Debates between Lord Green of Deddington and Lord Hodgson of Astley Abbotts during the 2019-2024 Parliament

Tue 8th Mar 2022
Wed 2nd Mar 2022
Nationality and Borders Bill
Lords Chamber

Lords Hansard - Part 1 & Report stage: Part 1
Wed 30th Sep 2020
Immigration and Social Security Co-ordination (EU Withdrawal) Bill
Lords Chamber

Report stage & Report stage:Report: 1st sitting & Report stage (Hansard): House of Lords & Report: 1st sitting & Report: 1st sitting: House of Lords

Nationality and Borders Bill

Debate between Lord Green of Deddington and Lord Hodgson of Astley Abbotts
Lord Green of Deddington Portrait Lord Green of Deddington (CB)
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My Lords, I support Amendment 80, which I have co-sponsored. The problem is that Covid has sent immigration statistics into a tailspin, to which the Government’s response has made matters worse. As I understand it, the Government suspended the International Passenger Survey that took place at all airports when Covid struck, mainly to protect the staff, who would normally have been interviewing people all day. That is fair enough. It was also the case that the number of international passengers fell through the floor, so it was not much of a guide to levels of immigration.

All this roughly coincided with efforts by the ONS to use existing statistical data to estimate migration flows. That effort has already run into trouble. In any case, it is by definition a year late because it relies on statistics that are looked at every 12 months.

The purpose of the amendment is in effect to call for the reinstatement of the International Passenger Survey, improved where possible, so as to have a clearer and more up-to-date indication of where we stand. I need hardly remind the Government that they promised to “take back control” of immigration. At present, they have very little idea of the present scale of immigration, and when they do find out they are likely to have an unpleasant surprise, with very little time to adjust their policy before the next election. That is their problem.

I will also speak briefly on Amendment 81, which concerns people crossing the channel. The Home Office has announced that it will publish the statistics on only a quarterly basis. I hope that is wrong and that the Minister will be able to say that it will be much more frequent than that.

There seems to have been a kind of fix between the Office for Statistics Regulation and the Home Office, whereby it was agreed that quarterly publication would ensure that the statistics were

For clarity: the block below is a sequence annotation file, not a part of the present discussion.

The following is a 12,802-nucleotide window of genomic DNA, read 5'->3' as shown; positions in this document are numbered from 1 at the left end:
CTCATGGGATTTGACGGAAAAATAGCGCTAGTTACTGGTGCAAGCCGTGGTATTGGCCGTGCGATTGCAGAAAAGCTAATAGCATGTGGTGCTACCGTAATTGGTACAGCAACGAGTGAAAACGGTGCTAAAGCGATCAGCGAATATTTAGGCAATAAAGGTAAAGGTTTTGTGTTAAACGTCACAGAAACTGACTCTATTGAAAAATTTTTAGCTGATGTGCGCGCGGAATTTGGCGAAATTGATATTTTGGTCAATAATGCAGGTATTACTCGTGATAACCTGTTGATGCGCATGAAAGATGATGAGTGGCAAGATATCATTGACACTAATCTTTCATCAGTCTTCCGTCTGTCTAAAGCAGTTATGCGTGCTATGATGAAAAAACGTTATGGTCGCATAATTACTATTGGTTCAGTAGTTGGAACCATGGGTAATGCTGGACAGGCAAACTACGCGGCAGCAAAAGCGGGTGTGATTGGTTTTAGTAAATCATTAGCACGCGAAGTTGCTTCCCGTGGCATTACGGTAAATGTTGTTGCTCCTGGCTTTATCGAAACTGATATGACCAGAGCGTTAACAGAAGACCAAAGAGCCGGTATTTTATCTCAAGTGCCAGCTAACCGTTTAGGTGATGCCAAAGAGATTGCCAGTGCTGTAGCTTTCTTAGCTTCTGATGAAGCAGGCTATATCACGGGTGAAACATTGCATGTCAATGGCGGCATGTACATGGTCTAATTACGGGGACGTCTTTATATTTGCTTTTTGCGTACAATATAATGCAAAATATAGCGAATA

“put into the longer term and wider immigration and asylum context and so better support the public debate and understanding”.

Well, “weasel words” does not describe it. What they are actually doing is insulting the public’s intelligence. If they go on with that policy, they are simply trying to keep the facts from the public on a matter of considerable public concern. So it is not surprising that a number of MPs have actually attacked this move, with one calling it an attempt to cover up failure while another said that it was “burying bad news”. I regret to say that that may very well be an accurate statement of the position. The Government clearly have a serious problem here, exacerbated by their previous promises, but they will have to deal with it, and deal with it honestly.

Lord Hodgson of Astley Abbotts Portrait Lord Hodgson of Astley Abbotts (Con)
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My Lords, I have put my name to Amendment 80, which I am pleased to support—and I also support Amendment 81 very strongly as well. My noble friend Lady Neville-Rolfe is a demon for data, as she has just demonstrated in the House, as a basis for good decisions and keeping the public well informed about what is going on around them while avoiding rumour and anecdote, which takes us to a bad place, particularly in areas as sensitive as immigration. Therefore, I particularly share her view, and the view of the noble Lord, Lord Green of Deddington, that the Government’s decision to reduce transparency about the flow across the English Channel is regrettable. It is clearly an area of considerable public concern and, for better or worse, we will not solve it by not publishing the figures—that is likely to make it worse.

I shall add one thing on the international passenger survey, when we come to relaunch, refocus and redesign it. I was once questioned as part of that survey, when I was travelling through Heathrow, and I was very pleased to answer the lady, who was very good and helpful. I went on and talked to her a bit about her job, and I can offer the House three take-aways. First, under no circumstances do you cross-question; so if someone says that they are coming here to be a plumber in Cardiff, a plumber in Cardiff they are—there is no question of whether they might be something else. That is not your job; you just write that into the form. The second was that you tended to have a predominance of older people answering the form. She said that younger people would be in a hurry, pushing on, and they tended not to want to stay and answer her questions —or there were not many of them. Older people seemed to have more time and, therefore, she felt that the survey was biased towards older people. Thirdly, and finally, on the issue of the early morning or transcontinental flights, known as the red-eye flights, unsurprisingly those people coming off those flights did not want to answer a survey—they wanted to get to a shower, a bed or their office. She told me that so difficult had it been that they had started reducing the number of staff who were on the early shift, and they brought full staffing on at about 8.30 am or 9 am, when people were in a more helpful mood—perhaps that is the best way of putting it.